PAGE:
Women breaking glass ceiling in Malayalam film industryBy Sanu George, IANS
Monday, February 28, 2011
THIRUVANANTHAPURAM - First Bollywood and now the Malayalam film industry. Women are making inroads in the male-dominated territory of filmmaking, quitting cushy jobs and breaking away from their settled lives to wield the megaphone.
Take 38-year-old Shiny J. Koshy who took a break from Kuwait, where her husband was employed, and took the plunge into filmmaking. Today she is busy working as an assistant director to award-winning filmmaker Jairaj in his latest film “The Train”, which stars Malayalam superstar Mammootty.
“Twelve years back I had worked as an assistant with Jairaj for two of his films and due to reasons of my own I took a break from films. Now, since I have a lot of time, I have decided to rejoin him,” Koshy told IANS.
“I will be assisting him in his next film also. I am simultaneously working on my own film…I will announce it at an appropriate time,” she added.
Then there is 33-year-old Sangeeta Padmanabhan. A qualified media professional, Padmanabhan was till recently working with a leading TV channel. But her dream of becoming a full-fledged filmmaker made her quit her job and jump into the world of films.
Two years back she made her first film “Charulatayude Baaki” and the 24-minute fiction got her a special jury award at the last International Film Festival of India.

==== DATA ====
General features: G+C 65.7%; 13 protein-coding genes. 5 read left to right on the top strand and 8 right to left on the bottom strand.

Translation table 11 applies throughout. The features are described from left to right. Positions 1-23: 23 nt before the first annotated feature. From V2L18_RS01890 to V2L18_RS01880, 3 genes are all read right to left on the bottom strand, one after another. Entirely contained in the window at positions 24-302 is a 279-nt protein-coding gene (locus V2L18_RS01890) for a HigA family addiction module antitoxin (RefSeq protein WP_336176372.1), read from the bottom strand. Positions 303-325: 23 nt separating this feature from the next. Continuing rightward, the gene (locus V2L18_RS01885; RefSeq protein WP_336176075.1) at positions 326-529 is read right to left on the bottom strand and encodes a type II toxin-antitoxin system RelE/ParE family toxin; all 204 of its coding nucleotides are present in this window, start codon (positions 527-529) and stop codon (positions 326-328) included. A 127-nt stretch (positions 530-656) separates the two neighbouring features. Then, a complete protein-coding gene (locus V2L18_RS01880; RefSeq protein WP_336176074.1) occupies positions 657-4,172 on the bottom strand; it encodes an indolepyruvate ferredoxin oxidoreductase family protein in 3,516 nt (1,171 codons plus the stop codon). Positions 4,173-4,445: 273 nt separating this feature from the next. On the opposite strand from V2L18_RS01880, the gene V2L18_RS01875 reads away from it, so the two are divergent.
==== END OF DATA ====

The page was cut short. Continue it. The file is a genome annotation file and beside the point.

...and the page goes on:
“I have decided that this is going to be my full-fledged profession. Right now, I am waiting for an idea so as to begin work for my next film,” she said.
She noted that till a decade ago there were hardly any female filmmakers in the Malayalam industry but now there are over a dozen, whom she knows personally.
“I have had no issues being a filmmaker and the biggest impediment, which is the same for any new male director, is the dearth of people who are willing to finance your ideas. I pumped in my own money in the film I made and I treated it as an investment for my career,” she added.
Like Padmanabhan, 39-year-old Shiny J. Benjamin also quit her TV job to enter the world of films. She has scripted and directed 13 documentaries till date.
“I met director Priyadarshan recently and expressed my desire to work as his assistant and he agreed. He has included me in his next film that stars Salman Khan. I am also working on my own project, and hopefully it would begin towards the end of this year,” said Benjamin.
On the question of funding films directed by women directors, Suresh Kumar, a leading producer in the Malayalam film industry, said: “Why not, I would be the first person to pump in money for a film to be directed by a lady provided there is a good script and a subject.”
“I have been told there are a few aspiring directors waiting in the wings to direct a film. I feel they have more positives than negatives because women generally don’t rush into things unlike male directors who are more interested in the use of technology in direction and keen to do self-promotion,” said Kumar, who has been in the field for close to three decades.
However, these aspiring female directors definitely don’t want a special award category for women directors in the national and state film awards.
“May be, there can be more women in the awards jury. Currently, there is just one woman in our state awards jury,” Benjamin said.
(Sanu George can be contacted firstname.lastname@example.org)
–Indo Asian News Service